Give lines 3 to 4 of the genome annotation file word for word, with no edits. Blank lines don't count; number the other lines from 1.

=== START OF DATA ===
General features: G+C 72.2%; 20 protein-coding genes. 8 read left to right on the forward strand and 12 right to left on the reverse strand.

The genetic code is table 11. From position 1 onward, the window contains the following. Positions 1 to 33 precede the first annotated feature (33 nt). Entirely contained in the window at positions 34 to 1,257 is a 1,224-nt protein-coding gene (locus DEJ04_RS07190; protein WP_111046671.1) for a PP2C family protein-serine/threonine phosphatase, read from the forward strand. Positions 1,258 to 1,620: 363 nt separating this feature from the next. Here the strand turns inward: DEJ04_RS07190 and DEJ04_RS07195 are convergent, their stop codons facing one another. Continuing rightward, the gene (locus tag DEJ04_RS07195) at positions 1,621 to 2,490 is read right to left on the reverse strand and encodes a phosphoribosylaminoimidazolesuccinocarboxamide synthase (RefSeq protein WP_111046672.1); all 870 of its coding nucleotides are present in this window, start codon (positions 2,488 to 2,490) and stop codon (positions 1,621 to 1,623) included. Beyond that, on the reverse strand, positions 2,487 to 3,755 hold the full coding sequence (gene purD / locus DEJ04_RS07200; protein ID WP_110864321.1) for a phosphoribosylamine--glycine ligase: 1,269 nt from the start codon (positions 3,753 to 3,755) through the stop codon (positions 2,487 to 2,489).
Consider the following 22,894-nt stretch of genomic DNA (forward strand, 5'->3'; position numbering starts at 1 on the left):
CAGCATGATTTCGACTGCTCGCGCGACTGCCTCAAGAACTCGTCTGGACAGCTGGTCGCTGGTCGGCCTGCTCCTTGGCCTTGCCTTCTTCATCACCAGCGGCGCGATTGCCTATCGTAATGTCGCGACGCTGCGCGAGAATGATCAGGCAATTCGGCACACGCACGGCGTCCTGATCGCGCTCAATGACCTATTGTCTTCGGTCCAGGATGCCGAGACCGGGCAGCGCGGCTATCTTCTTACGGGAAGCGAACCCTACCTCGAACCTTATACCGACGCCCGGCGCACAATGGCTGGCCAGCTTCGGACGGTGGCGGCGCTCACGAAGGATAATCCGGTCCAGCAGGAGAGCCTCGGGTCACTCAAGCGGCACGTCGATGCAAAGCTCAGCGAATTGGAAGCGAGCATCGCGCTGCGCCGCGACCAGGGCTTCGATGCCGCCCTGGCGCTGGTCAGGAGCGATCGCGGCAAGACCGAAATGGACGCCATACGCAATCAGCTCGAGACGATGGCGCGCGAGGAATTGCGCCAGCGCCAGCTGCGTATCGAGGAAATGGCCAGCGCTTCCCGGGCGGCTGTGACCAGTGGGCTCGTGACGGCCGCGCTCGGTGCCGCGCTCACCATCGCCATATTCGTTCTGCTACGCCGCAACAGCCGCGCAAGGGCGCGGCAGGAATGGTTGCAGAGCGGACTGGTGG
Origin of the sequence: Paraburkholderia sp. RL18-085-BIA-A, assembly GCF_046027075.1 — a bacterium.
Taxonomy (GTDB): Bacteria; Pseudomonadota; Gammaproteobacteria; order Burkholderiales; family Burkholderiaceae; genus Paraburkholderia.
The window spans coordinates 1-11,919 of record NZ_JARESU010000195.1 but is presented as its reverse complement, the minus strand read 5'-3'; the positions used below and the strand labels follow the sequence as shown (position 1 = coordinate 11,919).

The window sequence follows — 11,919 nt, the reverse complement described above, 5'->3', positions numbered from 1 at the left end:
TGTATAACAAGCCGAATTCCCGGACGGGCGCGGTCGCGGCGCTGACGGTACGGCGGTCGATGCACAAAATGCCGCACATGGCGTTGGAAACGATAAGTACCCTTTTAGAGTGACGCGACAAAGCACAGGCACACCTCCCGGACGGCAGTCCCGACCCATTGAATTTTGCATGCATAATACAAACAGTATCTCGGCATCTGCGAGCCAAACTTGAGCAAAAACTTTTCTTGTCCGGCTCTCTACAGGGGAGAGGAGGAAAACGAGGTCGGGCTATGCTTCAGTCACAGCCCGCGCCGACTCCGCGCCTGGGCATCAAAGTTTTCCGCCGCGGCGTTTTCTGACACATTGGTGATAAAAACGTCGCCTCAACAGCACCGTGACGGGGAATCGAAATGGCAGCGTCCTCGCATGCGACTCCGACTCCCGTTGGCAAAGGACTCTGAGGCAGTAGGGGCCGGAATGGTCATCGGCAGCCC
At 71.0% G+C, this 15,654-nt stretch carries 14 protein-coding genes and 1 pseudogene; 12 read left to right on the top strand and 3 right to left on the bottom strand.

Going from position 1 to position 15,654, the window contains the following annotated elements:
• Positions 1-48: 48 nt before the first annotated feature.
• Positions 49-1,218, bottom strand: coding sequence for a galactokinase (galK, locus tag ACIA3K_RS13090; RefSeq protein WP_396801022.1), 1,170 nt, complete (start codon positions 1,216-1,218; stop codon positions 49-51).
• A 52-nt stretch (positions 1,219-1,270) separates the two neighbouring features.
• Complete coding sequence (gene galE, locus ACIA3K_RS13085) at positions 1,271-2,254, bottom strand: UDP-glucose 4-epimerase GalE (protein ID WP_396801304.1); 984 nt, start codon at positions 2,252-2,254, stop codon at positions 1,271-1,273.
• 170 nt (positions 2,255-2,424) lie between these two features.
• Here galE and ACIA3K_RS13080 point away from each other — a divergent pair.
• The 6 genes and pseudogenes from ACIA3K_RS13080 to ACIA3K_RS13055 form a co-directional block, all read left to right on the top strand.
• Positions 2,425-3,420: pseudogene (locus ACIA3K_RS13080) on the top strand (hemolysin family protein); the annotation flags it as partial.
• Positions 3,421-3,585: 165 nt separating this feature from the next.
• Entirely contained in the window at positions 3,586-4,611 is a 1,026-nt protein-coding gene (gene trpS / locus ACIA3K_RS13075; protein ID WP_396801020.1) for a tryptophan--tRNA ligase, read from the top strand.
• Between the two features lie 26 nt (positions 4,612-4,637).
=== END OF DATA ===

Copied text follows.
Consider the following 22,894-nt stretch of genomic DNA (forward strand, 5'->3'; position numbering starts at 1 on the left):
CAGCATGATTTCGACTGCTCGCGCGACTGCCTCAAGAACTCGTCTGGACAGCTGGTCGCTGGTCGGCCTGCTCCTTGGCCTTGCCTTCTTCATCACCAGCGGCGCGATTGCCTATCGTAATGTCGCGACGCTGCGCGAGAATGATCAGGCAATTCGGCACACGCACGGCGTCCTGATCGCGCTCAATGACCTATTGTCTTCGGTCCAGGATGCCGAGACCGGGCAGCGCGGCTATCTTCTTACGGGAAGCGAACCCTACCTCGAACCTTATACCGACGCCCGGCGCACAATGGCTGGCCAGCTTCGGACGGTGGCGGCGCTCACGAAGGATAATCCGGTCCAGCAGGAGAGCCTCGGGTCACTCAAGCGGCACGTCGATGCAAAGCTCAGCGAATTGGAAGCGAGCATCGCGCTGCGCCGCGACCAGGGCTTCGATGCCGCCCTGGCGCTGGTCAGGAGCGATCGCGGCAAGACCGAAATGGACGCCATACGCAATCAGCTCGAGACGATGGCGCGCGAGGAATTGCGCCAGCGCCAGCTGCGTATCGAGGAAATGGCCAGCGCTTCCCGGGCGGCTGTGACCAGTGGGCTCGTGACGGCCGCGCTCGGTGCCGCGCTCACCATCGCCATATTCGTTCTGCTACGCCGCAACAGCCGCGCAAGGGCGCGGCAGGAATGGTTGCAGAGCGGACTGGTGG